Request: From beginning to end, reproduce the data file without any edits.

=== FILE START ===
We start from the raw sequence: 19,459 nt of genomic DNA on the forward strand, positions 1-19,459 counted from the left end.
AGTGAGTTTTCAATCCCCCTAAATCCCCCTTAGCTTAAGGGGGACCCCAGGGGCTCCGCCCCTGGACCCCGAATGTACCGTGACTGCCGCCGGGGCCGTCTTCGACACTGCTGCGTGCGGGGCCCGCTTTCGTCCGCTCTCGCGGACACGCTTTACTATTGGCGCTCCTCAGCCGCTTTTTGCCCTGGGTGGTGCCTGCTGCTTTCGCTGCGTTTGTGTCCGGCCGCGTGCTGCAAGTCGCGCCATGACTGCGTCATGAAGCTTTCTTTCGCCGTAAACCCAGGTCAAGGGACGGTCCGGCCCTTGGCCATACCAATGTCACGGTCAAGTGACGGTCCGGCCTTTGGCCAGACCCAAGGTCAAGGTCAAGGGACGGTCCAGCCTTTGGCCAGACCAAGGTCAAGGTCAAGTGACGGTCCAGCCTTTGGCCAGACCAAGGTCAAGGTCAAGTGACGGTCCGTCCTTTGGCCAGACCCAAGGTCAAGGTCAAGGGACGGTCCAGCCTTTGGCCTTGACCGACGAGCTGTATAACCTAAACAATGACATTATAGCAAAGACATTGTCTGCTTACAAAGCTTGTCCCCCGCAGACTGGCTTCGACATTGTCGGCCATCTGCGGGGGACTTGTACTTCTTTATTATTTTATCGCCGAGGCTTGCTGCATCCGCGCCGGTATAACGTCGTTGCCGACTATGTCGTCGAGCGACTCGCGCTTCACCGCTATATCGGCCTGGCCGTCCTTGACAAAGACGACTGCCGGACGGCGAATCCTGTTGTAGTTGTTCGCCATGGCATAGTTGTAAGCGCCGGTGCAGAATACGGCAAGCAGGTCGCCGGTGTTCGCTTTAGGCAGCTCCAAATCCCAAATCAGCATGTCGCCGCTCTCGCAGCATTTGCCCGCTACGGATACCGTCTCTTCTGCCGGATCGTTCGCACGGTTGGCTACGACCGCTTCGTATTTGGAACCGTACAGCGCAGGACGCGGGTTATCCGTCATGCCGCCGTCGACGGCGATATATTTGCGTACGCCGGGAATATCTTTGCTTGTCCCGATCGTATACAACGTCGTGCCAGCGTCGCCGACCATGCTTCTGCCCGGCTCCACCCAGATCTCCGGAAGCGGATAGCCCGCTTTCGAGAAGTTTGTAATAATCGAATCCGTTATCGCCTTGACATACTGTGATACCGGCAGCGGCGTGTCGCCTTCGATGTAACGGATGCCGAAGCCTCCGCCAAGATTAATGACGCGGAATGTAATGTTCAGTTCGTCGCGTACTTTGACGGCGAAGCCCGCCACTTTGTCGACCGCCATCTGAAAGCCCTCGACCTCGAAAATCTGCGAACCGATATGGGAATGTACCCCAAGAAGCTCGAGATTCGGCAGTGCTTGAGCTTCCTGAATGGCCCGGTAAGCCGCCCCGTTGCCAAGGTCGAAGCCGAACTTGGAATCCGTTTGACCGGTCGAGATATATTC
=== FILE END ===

We start from the raw sequence: 19,459 nt of genomic DNA on the forward strand, positions 1-19,459 counted from the left end.
AGTGAGTTTTCAATCCCCCTAAATCCCCCTTAGCTTAAGGGGGACCCCAGGGGCTCCGCCCCTGGACCCCGAATGTACCGTGACTGCCGCCGGGGCCGTCTTCGACACTGCTGCGTGCGGGGCCCGCTTTCGTCCGCTCTCGCGGACACGCTTTACTATTGGCGCTCCTCAGCCGCTTTTTGCCCTGGGTGGTGCCTGCTGCTTTCGCTGCGTTTGTGTCCGGCCGCGTGCTGCAAGTCGCGCCATGACTGCGTCATGAAGCTTTCTTTCGCCGTAAACCCAGGTCAAGGGACGGTCCGGCCCTTGGCCATACCAATGTCACGGTCAAGTGACGGTCCGGCCTTTGGCCAGACCCAAGGTCAAGGTCAAGGGACGGTCCAGCCTTTGGCCAGACCAAGGTCAAGGTCAAGTGACGGTCCAGCCTTTGGCCAGACCAAGGTCAAGGTCAAGTGACGGTCCGTCCTTTGGCCAGACCCAAGGTCAAGGTCAAGGGACGGTCCAGCCTTTGGCCTTGACCGACGAGCTGTATAACCTAAACAATGACATTATAGCAAAGACATTGTCTGCTTACAAAGCTTGTCCCCCGCAGACTGGCTTCGACATTGTCGGCCATCTGCGGGGGACTTGTACTTCTTTATTATTTTATCGCCGAGGCTTGCTGCATCCGCGCCGGTATAACGTCGTTGCCGACTATGTCGTCGAGCGACTCGCGCTTCACCGCTATATCGGCCTGGCCGTCCTTGACAAAGACGACTGCCGGACGGCGAATCCTGTTGTAGTTGTTCGCCATGGCATAGTTGTAAGCGCCGGTGCAGAATACGGCAAGCAGGTCGCCGGTGTTCGCTTTAGGCAGCTCCAAATCCCAAATCAGCATGTCGCCGCTCTCGCAGCATTTGCCCGCTACGGATACCGTCTCTTCTGCCGGATCGTTCGCACGGTTGGCTACGACCGCTTCGTATTTGGAACCGTACAGCGCAGGACGCGGGTTATCCGTCATGCCGCCGTCGACGGCGATATATTTGCGTACGCCGGGAATATCTTTGCTTGTCCCGATCGTATACAACGTCGTGCCAGCGTCGCCGACCATGCTTCTGCCCGGCTCCACCCAGATCTCCGGAAGCGGATAGCCCGCTTTCGAGAAGTTTGTAATAATCGAATCCGTTATCGCCTTGACATACTGTGATACCGGCAGCGGCGTGTCGCCTTCGATGTAACGGATGCCGAAGCCTCCGCCAAGATTAATGACGCGGAATGTAATGTTCAGTTCGTCGCGTACTTTGACGGCGAAGCCCGCCACTTTGTCGACCGCCATCTGAAAGCCCTCGACCTCGAAAATCTGCGAACCGATATGGGAATGTACCCCAAGAAGCTCGAGATTCGGCAGTGCTTGAGCTTCCTGAATGGCCCGGTAAGCCGCCCCGTTGCCAAGGTCGAAGCCGAACTTGGAATCCGTTTGACCGGTCGAGATATATTC